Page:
"Set your feet free and your mind will follow." So goes the logo on the Society for Barefoot Living homepage. Why, you may be wondering, is there a society devoted just to people who love to live barefoot? If you ask the barefooters of the world, chances are the first thing they'll say is that it just feels great.
"We enjoy walking barefoot as nature intended, taking delight in feeling the many textures the world has to offer -- " says the Society.Not convinced that you're ready to throw your shoes away just yet? Well, going barefoot doesn't just feel good--it's really proven to be good for you! Here are some reasons why:
Say Goodbye to Troubled Feet
The introduction of the now out-of-print book "Take Off Your Shoes and Walk" by Simon J. Wikler D.S.C., states that, " -- Practically all shoes worn daily by men and women in our Western civilization have little relation to the shape of the human foot -- Most adults' foot trouble would either not exist or would be much less bothersome if properly-shaped shoes had been worn during childhood or, better yet, if those people had gone barefoot -- "
The book details a bit about the history of foot trouble, only to reveal that:
- There is no record of foot troubles in Biblical times comparable to modern foot ills.
- The seeds of foot trouble were first sown in the Renaissance.
- The introduction of the elevated heel and the pointed toe marked the beginning of modern foot disabilities.
- Less deformed toes
- Greater flexor strength
- More ability to spread the toes
- Denser muscles on the bottom of the feet
- Greater agility than those who had never gone barefoot
- A wider range of hip circumduction and more flexibility of the gluteal and hamstring muscles, which gave them more ability to touch their toes when their knees were held stiff
"Shoes often protect the feet so much that certain foot muscles get lazy because they're not being used," said James DeMarco, running coach and sports store owner.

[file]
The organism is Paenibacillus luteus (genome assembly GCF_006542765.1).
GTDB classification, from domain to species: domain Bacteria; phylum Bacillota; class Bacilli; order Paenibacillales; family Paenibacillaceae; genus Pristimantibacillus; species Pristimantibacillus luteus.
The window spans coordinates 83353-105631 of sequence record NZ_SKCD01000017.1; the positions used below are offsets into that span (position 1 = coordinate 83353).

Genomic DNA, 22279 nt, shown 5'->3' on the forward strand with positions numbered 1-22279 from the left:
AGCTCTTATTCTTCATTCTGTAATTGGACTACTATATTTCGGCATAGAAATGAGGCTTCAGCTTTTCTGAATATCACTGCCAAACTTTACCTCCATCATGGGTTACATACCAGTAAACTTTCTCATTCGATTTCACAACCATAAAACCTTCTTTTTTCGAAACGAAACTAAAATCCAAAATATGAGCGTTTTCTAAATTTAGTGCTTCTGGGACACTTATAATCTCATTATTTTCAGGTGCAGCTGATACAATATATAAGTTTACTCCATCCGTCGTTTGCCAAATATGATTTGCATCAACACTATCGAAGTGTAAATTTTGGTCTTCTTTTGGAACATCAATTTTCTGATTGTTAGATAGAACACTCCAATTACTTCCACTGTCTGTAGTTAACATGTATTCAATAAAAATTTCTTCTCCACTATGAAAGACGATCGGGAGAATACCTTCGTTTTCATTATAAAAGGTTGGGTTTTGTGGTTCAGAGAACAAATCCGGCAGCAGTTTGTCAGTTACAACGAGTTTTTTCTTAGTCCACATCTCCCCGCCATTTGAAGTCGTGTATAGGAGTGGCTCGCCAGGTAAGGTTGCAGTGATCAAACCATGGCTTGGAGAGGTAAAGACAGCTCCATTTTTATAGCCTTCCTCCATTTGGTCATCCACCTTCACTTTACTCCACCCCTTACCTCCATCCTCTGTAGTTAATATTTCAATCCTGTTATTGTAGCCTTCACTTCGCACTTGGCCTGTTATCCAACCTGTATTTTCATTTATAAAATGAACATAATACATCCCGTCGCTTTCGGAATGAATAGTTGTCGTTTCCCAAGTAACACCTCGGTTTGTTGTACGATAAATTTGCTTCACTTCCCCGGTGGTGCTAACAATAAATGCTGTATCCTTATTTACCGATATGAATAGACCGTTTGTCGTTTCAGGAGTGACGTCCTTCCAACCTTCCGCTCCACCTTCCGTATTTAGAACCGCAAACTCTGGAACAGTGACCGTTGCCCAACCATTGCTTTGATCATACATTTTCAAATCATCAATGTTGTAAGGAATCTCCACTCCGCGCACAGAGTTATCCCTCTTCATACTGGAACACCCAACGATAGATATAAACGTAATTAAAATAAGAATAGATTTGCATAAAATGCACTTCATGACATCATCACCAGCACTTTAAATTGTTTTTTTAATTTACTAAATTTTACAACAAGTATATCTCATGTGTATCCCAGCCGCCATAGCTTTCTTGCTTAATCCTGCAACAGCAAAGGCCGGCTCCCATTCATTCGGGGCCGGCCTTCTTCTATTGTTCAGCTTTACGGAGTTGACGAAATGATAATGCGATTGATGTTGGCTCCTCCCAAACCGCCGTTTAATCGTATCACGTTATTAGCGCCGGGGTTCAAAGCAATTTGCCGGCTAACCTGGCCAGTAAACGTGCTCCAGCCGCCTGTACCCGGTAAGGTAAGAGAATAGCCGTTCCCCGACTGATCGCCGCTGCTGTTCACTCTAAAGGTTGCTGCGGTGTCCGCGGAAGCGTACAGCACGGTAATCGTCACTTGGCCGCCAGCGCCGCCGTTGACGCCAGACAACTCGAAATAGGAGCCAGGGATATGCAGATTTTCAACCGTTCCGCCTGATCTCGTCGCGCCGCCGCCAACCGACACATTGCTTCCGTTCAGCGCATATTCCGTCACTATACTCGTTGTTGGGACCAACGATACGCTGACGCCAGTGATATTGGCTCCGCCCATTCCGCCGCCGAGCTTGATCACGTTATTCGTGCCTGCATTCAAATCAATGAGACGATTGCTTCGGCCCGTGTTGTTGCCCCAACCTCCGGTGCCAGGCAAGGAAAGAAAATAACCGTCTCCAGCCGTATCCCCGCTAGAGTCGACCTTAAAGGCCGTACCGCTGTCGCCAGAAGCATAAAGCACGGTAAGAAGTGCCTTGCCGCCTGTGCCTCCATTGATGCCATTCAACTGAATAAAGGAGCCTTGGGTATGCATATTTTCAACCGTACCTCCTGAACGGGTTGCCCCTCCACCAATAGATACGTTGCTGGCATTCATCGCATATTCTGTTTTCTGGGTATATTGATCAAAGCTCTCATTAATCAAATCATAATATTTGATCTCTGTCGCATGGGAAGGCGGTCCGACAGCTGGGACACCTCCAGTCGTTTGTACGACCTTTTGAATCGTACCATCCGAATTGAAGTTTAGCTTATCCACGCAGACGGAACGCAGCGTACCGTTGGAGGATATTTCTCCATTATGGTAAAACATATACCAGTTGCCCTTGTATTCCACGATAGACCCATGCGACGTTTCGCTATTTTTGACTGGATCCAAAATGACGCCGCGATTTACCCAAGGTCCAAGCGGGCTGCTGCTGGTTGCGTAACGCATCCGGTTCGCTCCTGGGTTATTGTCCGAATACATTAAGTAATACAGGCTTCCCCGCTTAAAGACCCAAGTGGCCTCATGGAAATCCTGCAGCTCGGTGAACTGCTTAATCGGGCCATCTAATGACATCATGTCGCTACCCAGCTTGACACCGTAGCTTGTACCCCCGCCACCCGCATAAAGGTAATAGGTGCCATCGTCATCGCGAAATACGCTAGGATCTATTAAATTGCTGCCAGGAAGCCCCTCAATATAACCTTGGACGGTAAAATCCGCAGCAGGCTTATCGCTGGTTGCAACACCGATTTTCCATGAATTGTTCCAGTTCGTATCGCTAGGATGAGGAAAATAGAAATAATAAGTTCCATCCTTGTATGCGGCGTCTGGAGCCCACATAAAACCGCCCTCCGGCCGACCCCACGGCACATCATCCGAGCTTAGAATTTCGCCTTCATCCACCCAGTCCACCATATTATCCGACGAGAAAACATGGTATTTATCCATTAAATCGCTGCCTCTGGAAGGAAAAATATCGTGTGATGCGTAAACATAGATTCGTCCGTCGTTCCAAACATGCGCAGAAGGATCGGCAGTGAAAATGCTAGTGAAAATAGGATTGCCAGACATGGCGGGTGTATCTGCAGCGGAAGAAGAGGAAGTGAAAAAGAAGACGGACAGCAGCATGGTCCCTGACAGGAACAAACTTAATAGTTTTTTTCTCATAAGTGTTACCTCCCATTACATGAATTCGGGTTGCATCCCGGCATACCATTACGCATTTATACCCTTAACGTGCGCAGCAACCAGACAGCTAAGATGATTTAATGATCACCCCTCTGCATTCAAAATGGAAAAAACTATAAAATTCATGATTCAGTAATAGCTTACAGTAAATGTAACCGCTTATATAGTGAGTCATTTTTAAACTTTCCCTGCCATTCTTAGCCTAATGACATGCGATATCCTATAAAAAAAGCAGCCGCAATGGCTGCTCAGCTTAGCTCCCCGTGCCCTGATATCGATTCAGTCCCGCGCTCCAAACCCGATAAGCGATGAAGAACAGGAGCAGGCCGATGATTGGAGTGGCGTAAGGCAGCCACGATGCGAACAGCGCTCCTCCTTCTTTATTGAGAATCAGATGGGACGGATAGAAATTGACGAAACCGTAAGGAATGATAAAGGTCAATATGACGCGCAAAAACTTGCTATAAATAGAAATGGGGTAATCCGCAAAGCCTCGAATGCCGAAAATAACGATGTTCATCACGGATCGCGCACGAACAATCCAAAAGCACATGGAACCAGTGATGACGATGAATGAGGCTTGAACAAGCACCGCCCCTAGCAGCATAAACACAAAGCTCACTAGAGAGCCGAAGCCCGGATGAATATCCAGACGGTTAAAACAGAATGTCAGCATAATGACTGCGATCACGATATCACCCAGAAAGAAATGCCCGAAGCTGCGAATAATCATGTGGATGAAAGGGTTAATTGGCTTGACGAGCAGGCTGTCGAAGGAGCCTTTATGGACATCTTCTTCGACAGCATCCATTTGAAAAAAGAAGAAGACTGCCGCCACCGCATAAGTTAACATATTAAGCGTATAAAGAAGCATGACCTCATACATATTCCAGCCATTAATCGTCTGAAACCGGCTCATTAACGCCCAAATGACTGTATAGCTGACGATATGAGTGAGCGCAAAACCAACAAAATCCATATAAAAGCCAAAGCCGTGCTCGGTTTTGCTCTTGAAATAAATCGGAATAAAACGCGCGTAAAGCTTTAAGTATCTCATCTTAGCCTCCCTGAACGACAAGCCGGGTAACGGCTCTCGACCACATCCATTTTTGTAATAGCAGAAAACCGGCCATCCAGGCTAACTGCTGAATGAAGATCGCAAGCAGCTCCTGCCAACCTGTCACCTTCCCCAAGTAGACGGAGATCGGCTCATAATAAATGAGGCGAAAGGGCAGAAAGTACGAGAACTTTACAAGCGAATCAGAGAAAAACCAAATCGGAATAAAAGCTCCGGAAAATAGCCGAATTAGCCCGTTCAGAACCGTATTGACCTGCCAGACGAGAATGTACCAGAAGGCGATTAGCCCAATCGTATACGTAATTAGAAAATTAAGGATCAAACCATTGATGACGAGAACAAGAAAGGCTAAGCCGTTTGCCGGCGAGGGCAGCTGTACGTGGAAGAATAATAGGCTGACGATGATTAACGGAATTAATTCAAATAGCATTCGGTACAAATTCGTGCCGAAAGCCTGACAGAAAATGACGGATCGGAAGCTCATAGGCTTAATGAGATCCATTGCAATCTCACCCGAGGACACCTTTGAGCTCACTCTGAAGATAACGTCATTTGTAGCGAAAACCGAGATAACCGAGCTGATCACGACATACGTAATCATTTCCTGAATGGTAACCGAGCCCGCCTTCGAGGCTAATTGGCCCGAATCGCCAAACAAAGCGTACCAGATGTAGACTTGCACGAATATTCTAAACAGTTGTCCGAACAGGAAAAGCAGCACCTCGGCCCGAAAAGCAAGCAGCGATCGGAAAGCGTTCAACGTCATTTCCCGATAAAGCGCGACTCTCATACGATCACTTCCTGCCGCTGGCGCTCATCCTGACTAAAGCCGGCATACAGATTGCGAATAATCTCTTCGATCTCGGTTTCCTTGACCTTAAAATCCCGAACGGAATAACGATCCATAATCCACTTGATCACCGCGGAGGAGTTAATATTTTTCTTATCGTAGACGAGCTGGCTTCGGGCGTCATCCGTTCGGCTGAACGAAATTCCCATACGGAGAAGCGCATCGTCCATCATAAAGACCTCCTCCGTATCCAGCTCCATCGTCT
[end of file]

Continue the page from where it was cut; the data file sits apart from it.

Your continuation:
That's why more people than you'd think have taken to running in bare feet. Marathon runners from Kenya do it all the time, but in the United States you're most likely to see a barefoot runner on the beach. Still, there are those who venture to other areas like grassy fields and even hiking trails.
If you're thinking that running barefoot sounds strange, consider the findings of Michael Warburton, a physical therapist in Australia. In a 2001 research paper he wrote that running barefoot decreases the likelihood of ankle sprains and chronic injuries, such as plantar fasciitis. And, wearing shoes actually increases the risk of sprains because they make runners unaware of the foot's position.
It's not as far-fetched as it may sound -- Nike has just released the Nike Free, a "shoe that lets your foot run free on any surface." It's designed to mimic the effects of running barefoot. According to Nike, "Studies show that barefoot training leads to stronger feet, that stronger feet lead to a stronger body, and that natural movement enhances agility."
Fight Varicose Veins
Going barefoot can actually help prevent vein problems. Why? The motion you get from your unrestricted foot helps the leg muscles pump blood back to the heart. The motion may not be as effective if your foot is confined in a shoe.
It's Just More RelaxingGoing barefoot really puts you in a different sort of mindset, and is usually only reserved for those special, relaxing moments.
Think about when you tend to go barefoot -- at the beach, at home on the carpet, walking on cool grass in the summer, -- and you'll get an idea of what we mean. Exercises geared toward strengthening the body and relaxing the mind (yoga, tai chi, martial arts) are also typically practiced barefoot.
"Maybe the whole world secretly understands that free feet produce a different, more philosophical, relaxed, and unbusinesslike mindset. Without shoes, our ambitions would fade away, wolfish trade practices seem too much trouble, international frictions look foolish. Armies would curl up to take a nap. Nobody would get any serious work done," wrote Barbara Holland inEndangered Pleasures. Or maybe we should all take our shoes off next time we're at work, and see just how stress-free we become?